Understanding Domestic Violence Laws in Rhode Island
This Article by RI Attorney Kevin Hagan explains the laws, procedures, and penalties for the crime of Domestic Violence in Rhode Island.
Rhode Island General Laws Section 12-29-2(b) states that a crime becomes a crime of domestic violence when it involves parties whose spouses or former spouses, who are or have been in the past six months in a “substantial dating or engagement relationship,” who are relatives by blood or marriage, who are living together or have lived together in the past three years, or who have a child in common. Rhode Island General Laws 12-29-4(a)(1) prohibits the police from releasing a person arrested for domestic violence without the Defendant’s appearance before the court or a justice of the peace. If that appearance is before a justice of the peace, that justice of the peace must issue a “no contact order” prohibiting the Defendant from having any contact with the alleged victim, regardless of the wishes of the alleged victim. Pursuant to section 12-29-4(a)(2), the judge at arraignment in District Court has the authority to remove a no contact order or to refuse to issue an order in the first instance, but the court will generally issue a no contact order unless the alleged victim is in court requesting contact. Section 12-29-4(a)(3) makes the violation of a no contact order a separate misdemeanor offense.
A police officer must arrest a perpetrator of domestic violence anytime the officer has probable cause to believe a crime of domestic violence has occurred. Probable cause means a “reasonable belief” that the crime occurred. Crimes and charges included in the Rhode Island’s Domestic Violence Statutes include:
- Assault & Battery
- Child Snatching
- Sexual assault
- False imprisonment
- Disorderly Conduct
- Damage or obstruction of a telephone
- Burglary and unlawful entry
- Violations of a Protective Order / Restraining Order / No Contact Order
- Assault - RI Laws & Penalties
Usually, a police officer has to have an arrest warrant or actually observe the crime being committed before the officer can make an arrest, unless the crime is a felony. However, in the case of domestic violence, the officer can make an arrest without a warrant within 24 hours of the alleged crime occurring. However, after 24 hours, the officer must obtain an arrest warrant. (R.I. Gen. Laws § 12-29-3.)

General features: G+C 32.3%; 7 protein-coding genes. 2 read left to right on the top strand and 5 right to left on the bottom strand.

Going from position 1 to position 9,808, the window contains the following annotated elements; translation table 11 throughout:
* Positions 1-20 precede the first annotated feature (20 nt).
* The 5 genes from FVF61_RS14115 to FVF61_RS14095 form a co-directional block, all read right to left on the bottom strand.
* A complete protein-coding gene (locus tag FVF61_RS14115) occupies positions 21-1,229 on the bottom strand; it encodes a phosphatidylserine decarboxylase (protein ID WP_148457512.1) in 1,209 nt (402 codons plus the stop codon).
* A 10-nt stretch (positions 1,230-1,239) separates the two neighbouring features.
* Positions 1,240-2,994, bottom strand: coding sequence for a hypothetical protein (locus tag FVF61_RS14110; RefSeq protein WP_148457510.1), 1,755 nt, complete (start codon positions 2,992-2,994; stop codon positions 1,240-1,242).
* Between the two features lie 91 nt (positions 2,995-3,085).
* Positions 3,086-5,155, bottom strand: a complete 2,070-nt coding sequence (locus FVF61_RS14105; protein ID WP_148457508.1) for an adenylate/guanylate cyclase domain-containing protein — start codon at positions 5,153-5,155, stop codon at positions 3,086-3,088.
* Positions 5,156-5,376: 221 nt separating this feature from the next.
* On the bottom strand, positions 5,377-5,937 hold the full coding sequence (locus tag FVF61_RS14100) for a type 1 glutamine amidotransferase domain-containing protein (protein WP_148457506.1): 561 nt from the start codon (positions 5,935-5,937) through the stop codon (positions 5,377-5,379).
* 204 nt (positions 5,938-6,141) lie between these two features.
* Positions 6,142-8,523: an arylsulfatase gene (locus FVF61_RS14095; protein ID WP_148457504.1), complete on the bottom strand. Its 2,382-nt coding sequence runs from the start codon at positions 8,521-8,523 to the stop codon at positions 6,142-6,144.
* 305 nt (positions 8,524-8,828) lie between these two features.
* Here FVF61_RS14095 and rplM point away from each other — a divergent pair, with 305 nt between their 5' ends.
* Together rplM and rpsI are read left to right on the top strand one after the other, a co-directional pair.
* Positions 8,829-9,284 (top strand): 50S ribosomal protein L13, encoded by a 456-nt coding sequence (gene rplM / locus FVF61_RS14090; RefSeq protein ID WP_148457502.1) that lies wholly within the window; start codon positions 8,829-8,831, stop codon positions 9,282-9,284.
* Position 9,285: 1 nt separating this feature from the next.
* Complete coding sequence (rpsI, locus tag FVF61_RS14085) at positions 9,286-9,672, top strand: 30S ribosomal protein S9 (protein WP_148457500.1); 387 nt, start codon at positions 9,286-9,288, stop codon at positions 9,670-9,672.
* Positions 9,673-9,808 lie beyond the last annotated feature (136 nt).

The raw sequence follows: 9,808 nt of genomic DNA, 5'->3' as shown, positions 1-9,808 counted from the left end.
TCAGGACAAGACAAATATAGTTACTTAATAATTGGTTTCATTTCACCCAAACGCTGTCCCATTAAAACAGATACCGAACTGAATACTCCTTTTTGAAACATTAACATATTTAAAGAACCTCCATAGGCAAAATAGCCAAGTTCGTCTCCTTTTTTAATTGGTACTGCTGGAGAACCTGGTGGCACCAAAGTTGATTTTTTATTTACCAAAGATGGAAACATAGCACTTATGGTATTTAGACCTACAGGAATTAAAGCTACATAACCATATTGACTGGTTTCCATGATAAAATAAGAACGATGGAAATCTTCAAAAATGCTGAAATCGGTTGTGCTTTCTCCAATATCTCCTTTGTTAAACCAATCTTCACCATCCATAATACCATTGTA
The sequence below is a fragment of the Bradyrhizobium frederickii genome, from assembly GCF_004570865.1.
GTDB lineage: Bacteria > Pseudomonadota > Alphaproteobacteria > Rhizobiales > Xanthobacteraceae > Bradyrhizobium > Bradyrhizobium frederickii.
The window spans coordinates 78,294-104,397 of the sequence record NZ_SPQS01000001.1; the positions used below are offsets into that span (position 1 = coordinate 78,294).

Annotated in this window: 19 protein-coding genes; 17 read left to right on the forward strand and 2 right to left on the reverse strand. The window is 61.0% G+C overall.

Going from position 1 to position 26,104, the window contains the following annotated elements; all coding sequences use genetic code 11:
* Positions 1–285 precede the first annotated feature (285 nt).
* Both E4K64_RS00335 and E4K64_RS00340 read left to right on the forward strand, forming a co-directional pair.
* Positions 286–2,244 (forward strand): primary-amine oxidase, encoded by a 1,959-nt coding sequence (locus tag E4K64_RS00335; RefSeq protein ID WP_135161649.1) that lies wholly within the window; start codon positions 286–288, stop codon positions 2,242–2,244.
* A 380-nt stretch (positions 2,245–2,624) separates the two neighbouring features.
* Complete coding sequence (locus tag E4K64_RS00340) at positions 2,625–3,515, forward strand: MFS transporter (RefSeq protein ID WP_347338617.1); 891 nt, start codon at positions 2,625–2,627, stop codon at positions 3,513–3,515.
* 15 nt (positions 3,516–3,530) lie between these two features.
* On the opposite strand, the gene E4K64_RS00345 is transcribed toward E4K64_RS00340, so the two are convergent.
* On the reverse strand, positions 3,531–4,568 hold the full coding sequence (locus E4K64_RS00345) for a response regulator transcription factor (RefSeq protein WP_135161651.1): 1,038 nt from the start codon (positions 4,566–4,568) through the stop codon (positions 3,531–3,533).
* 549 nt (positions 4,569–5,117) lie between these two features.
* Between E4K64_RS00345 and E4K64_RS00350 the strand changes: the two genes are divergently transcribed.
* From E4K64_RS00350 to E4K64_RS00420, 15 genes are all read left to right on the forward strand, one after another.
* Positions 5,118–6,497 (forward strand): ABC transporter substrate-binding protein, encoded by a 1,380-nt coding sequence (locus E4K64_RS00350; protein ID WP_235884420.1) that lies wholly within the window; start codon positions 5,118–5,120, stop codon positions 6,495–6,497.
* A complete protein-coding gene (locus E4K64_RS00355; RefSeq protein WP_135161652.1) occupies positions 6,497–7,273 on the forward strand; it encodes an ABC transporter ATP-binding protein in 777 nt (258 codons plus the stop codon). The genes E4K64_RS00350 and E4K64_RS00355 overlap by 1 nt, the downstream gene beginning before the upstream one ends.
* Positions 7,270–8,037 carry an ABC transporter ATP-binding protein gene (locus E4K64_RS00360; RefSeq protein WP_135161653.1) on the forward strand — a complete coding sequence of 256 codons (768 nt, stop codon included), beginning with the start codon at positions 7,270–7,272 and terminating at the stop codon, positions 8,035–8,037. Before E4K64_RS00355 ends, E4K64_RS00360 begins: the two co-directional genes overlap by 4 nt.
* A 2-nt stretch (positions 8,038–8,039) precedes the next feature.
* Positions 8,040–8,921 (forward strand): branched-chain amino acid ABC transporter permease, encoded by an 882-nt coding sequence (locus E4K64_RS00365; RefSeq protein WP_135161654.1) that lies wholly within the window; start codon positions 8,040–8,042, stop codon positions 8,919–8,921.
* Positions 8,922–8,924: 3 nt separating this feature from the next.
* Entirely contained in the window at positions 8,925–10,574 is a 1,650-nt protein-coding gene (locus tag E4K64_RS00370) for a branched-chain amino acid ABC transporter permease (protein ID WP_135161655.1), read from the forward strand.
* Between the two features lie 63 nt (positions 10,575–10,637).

Additionally, all law enforcement that respond to or investigate any case of domestic violence, sexual assault, or child molestation must complete a Domestic Violence/ Sexual Assault form (“DV/SA form”). The forms are delivered to the DV Unit and are entered into a database that stores the information on all cases and provides statistics that are used by law enforcement and many research outlets. Rhode Island General Laws 12-29-5 requires that any person who pleads nolo contendere or is found guilty of a crime of domestic violence must attend, at his or her own expense, a batterer’s intervention program.
As one can imagine, a multitude of practical considerations surround this rather cryptic statutory scheme. For instance, a complainant may have lied to the police or fabricated a story in order to exact some form of revenge on a domestic partner. Furthermore, a complainant may later recant or alter their story, fearing that either they will be prosecuted for filing a false police report or subsequently be prosecuted for perjury, which would consist of untruthful testimony while under oath. In some cases, a complainant may independently retain legal counsel in order to invoke a privilege against self-incrimination based upon the aforementioned legal concerns. Regardless, a thorough investigation regarding the complainant’s potential motive to lie and their anticipated level of cooperation with the prosecution must be considered in weighing the defendant’s options in domestic cases.
One rather common misconception about domestic related cases is the proposition that a case will be dismissed if the complainant fails to appear for testimonial purposes, often times pursuant to a subpoena. To the contrary, prosecutors will often attempt to introduce the hearsay statements of a complainant to the police, utilizing various exceptions to the general ban on hearsay evidence. The most common of these exceptions in domestic cases is the excited utterance, which has arguably become more difficult for prosecutors to introduce in light of recent cases detailing the constitutional protections afforded pursuant to the Confrontation Clause of the United States Constitution.
Domestic Violence defense requires a thorough knowledge of the statutory framework; however, practical experience is just as vital to a proper defense in these cases. Call Kevin Hagan, Esq. with any questions concerning your rights when implicated for a crime involving Domestic Violence.